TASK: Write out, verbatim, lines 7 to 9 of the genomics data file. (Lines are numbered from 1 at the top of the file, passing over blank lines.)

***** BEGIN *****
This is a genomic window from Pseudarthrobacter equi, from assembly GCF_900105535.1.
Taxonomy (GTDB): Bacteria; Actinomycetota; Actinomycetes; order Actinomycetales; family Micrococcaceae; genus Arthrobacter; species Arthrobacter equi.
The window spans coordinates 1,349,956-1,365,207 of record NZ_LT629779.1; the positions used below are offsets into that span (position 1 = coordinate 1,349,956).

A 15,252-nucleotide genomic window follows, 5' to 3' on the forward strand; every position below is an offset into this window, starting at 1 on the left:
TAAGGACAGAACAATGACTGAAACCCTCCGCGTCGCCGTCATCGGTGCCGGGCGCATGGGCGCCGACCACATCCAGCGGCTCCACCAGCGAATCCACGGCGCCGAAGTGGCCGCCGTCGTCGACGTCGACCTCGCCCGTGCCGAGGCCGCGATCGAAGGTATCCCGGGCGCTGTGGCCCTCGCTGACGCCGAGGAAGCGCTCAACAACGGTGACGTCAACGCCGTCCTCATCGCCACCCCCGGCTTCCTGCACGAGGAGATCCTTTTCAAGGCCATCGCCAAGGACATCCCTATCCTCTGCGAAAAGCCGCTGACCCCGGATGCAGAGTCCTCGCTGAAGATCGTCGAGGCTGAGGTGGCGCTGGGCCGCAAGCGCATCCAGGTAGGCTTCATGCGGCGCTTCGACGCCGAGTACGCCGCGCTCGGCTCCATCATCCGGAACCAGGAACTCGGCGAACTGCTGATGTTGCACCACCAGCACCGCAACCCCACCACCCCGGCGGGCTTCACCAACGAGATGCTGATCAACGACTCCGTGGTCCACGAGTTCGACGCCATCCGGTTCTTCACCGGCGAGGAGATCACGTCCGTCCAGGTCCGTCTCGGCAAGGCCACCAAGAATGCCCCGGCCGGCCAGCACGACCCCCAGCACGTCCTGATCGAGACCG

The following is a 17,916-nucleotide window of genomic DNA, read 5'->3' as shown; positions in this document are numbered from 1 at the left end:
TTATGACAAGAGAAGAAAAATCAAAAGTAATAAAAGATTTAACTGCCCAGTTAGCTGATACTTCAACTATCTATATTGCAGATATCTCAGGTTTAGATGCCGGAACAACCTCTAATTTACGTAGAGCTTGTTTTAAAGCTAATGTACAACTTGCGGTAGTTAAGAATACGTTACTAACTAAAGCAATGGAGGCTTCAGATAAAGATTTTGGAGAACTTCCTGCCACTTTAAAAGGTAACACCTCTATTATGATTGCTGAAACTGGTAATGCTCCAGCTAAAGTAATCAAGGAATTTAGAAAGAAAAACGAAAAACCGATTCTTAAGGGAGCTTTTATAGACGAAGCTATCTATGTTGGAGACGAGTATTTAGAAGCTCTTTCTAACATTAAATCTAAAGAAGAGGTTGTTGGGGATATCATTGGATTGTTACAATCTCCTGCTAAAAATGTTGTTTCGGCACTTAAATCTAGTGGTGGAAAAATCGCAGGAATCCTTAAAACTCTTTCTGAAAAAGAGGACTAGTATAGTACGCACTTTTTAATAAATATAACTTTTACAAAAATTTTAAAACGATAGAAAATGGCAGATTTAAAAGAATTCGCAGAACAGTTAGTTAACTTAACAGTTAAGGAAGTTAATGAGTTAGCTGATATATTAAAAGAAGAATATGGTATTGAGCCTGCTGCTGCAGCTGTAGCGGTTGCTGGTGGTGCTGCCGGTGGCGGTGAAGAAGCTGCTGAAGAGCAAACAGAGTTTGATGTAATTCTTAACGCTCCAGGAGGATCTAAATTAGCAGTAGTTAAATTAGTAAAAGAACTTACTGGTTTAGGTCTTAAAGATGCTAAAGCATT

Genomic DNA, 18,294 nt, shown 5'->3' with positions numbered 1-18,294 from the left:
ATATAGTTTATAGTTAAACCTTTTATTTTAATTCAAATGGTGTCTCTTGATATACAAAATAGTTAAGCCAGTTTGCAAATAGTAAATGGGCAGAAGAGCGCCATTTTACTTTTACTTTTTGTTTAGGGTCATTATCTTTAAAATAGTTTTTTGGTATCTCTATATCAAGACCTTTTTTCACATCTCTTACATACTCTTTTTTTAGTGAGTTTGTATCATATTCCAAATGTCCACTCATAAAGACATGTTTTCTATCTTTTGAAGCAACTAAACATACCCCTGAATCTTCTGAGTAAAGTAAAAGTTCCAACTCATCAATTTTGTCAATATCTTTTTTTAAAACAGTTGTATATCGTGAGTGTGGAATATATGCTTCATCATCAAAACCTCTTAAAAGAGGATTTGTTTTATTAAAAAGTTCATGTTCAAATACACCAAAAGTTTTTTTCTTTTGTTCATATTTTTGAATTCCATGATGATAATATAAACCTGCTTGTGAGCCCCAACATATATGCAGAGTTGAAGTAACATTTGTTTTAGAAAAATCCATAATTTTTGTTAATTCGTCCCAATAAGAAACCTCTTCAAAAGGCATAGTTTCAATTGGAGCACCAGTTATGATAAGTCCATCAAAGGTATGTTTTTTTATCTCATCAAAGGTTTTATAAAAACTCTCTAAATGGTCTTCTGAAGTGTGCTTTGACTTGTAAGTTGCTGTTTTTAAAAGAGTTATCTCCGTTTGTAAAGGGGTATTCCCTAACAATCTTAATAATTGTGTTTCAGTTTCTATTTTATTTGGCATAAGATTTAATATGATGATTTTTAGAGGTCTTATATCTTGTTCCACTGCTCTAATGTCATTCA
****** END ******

TTATGACAAGAGAAGAAAAATCAAAAGTAATAAAAGATTTAACTGCCCAGTTAGCTGATACTTCAACTATCTATATTGCAGATATCTCAGGTTTAGATGCCGGAACAACCTCTAATTTACGTAGAGCTTGTTTTAAAGCTAATGTACAACTTGCGGTAGTTAAGAATACGTTACTAACTAAAGCAATGGAGGCTTCAGATAAAGATTTTGGAGAACTTCCTGCCACTTTAAAAGGTAACACCTCTATTATGATTGCTGAAACTGGTAATGCTCCAGCTAAAGTAATCAAGGAATTTAGAAAGAAAAACGAAAAACCGATTCTTAAGGGAGCTTTTATAGACGAAGCTATCTATGTTGGAGACGAGTATTTAGAAGCTCTTTCTAACATTAAATCTAAAGAAGAGGTTGTTGGGGATATCATTGGATTGTTACAATCTCCTGCTAAAAATGTTGTTTCGGCACTTAAATCTAGTGGTGGAAAAATCGCAGGAATCCTTAAAACTCTTTCTGAAAAAGAGGACTAGTATAGTACGCACTTTTTAATAAATATAACTTTTACAAAAATTTTAAAACGATAGAAAATGGCAGATTTAAAAGAATTCGCAGAACAGTTAGTTAACTTAACAGTTAAGGAAGTTAATGAGTTAGCTGATATATTAAAAGAAGAATATGGTATTGAGCCTGCTGCTGCAGCTGTAGCGGTTGCTGGTGGTGCTGCCGGTGGCGGTGAAGAAGCTGCTGAAGAGCAAACAGAGTTTGATGTAATTCTTAACGCTCCAGGAGGATCTAAATTAGCAGTAGTTAAATTAGTAAAAGAACTTACTGGTTTAGGTCTTAAAGATGCTAAAGCATT

Genomic DNA, 18,294 nt, shown 5'->3' with positions numbered 1-18,294 from the left:
ATATAGTTTATAGTTAAACCTTTTATTTTAATTCAAATGGTGTCTCTTGATATACAAAATAGTTAAGCCAGTTTGCAAATAGTAAATGGGCAGAAGAGCGCCATTTTACTTTTACTTTTTGTTTAGGGTCATTATCTTTAAAATAGTTTTTTGGTATCTCTATATCAAGACCTTTTTTCACATCTCTTACATACTCTTTTTTTAGTGAGTTTGTATCATATTCCAAATGTCCACTCATAAAGACATGTTTTCTATCTTTTGAAGCAACTAAACATACCCCTGAATCTTCTGAGTAAAGTAAAAGTTCCAACTCATCAATTTTGTCAATATCTTTTTTTAAAACAGTTGTATATCGTGAGTGTGGAATATATGCTTCATCATCAAAACCTCTTAAAAGAGGATTTGTTTTATTAAAAAGTTCATGTTCAAATACACCAAAAGTTTTTTTCTTTTGTTCATATTTTTGAATTCCATGATGATAATATAAACCTGCTTGTGAGCCCCAACATATATGCAGAGTTGAAGTAACATTTGTTTTAGAAAAATCCATAATTTTTGTTAATTCGTCCCAATAAGAAACCTCTTCAAAAGGCATAGTTTCAATTGGAGCACCAGTTATGATAAGTCCATCAAAGGTATGTTTTTTTATCTCATCAAAGGTTTTATAAAAACTCTCTAAATGGTCTTCTGAAGTGTGCTTTGACTTGTAAGTTGCTGTTTTTAAAAGAGTTATCTCCGTTTGTAAAGGGGTATTCCCTAACAATCTTAATAATTGTGTTTCAGTTTCTATTTTATTTGGCATAAGATTTAATATGATGATTTTTAGAGGTCTTATATCTTGTTCCACTGCTCTAATGTCATTCA